The United States Department of Agriculture reported this afternoon that August milk production was down 0.3% from a year ago, though cow numbers are still running 20,000 head higher.
High heat, rising feed prices and milk per cow might be the primary reasons, with milk per cow down 9 lb. for the month of August across the U.S. In all other months this year, milk per cow ran slightly ahead of last year.
High August temperatures are likely to blame. High temps are particularly hard on fresh cows, causing them to eat less and have more digestive upsets.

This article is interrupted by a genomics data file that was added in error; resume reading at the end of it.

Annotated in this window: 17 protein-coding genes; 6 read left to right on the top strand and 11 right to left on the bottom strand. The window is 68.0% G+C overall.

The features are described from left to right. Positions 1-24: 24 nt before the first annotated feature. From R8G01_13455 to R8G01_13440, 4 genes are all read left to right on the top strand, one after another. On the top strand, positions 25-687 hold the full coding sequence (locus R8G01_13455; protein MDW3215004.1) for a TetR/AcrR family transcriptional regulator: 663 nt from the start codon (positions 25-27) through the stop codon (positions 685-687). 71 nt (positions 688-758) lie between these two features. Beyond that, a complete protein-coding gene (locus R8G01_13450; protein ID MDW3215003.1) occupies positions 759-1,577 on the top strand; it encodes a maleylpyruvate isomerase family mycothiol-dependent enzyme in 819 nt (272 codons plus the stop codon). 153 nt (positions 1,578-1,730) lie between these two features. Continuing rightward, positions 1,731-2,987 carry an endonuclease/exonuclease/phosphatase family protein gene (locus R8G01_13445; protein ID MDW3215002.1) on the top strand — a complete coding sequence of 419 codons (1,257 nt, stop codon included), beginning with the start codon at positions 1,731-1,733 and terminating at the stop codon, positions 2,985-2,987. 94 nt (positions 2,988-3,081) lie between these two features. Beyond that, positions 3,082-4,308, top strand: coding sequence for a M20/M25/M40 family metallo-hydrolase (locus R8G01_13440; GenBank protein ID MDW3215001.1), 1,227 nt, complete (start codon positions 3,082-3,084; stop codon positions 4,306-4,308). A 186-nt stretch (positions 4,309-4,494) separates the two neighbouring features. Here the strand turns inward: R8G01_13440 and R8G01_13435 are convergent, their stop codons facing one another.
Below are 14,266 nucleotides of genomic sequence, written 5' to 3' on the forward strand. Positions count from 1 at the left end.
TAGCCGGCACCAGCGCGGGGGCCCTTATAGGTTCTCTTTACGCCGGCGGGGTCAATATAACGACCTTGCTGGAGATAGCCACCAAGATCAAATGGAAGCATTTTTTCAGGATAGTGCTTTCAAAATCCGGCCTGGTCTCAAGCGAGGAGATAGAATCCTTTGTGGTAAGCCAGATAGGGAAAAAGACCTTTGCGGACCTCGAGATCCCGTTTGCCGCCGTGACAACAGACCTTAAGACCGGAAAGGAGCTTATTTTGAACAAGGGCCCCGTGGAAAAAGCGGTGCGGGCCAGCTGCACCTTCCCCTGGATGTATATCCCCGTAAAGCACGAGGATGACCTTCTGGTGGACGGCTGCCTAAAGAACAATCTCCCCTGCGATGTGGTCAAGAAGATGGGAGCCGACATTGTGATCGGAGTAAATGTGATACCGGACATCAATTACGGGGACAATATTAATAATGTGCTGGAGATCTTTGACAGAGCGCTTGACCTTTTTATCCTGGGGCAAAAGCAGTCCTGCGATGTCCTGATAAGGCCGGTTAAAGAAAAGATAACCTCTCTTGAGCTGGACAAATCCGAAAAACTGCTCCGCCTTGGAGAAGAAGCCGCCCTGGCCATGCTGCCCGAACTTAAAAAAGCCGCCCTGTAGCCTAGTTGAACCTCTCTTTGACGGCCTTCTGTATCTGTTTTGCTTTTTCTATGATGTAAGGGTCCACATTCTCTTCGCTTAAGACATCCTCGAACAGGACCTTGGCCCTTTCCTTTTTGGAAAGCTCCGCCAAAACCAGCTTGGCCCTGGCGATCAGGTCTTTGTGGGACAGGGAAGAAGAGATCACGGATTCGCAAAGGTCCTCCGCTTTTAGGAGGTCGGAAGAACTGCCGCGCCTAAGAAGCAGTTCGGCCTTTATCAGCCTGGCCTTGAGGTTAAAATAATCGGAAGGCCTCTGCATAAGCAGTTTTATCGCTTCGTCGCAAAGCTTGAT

Milk per cow was lower in Arizona, California, New Mexico, Oregon, Pennsylvania, Texas, Virginia and Washington. None of the Midwest states, which also experienced higher-than-normal temperatures, saw milk per cow decline. In fact, Wisconsin had the second largest year-over-year increase in milk production, up 4.9%. Cow numbers were also up 7,000 head in the Badger State. Colorado led all states, with a 6.2% increase in milk production.
California was down 5.8% in milk production, even though reported cow numbers were up 10,000 head. Milk per cow was down 125 lb. in California, a 6% decline. Arizona was down 3.8% in milk production; Washington was down 3.3%.
The full report can be read here.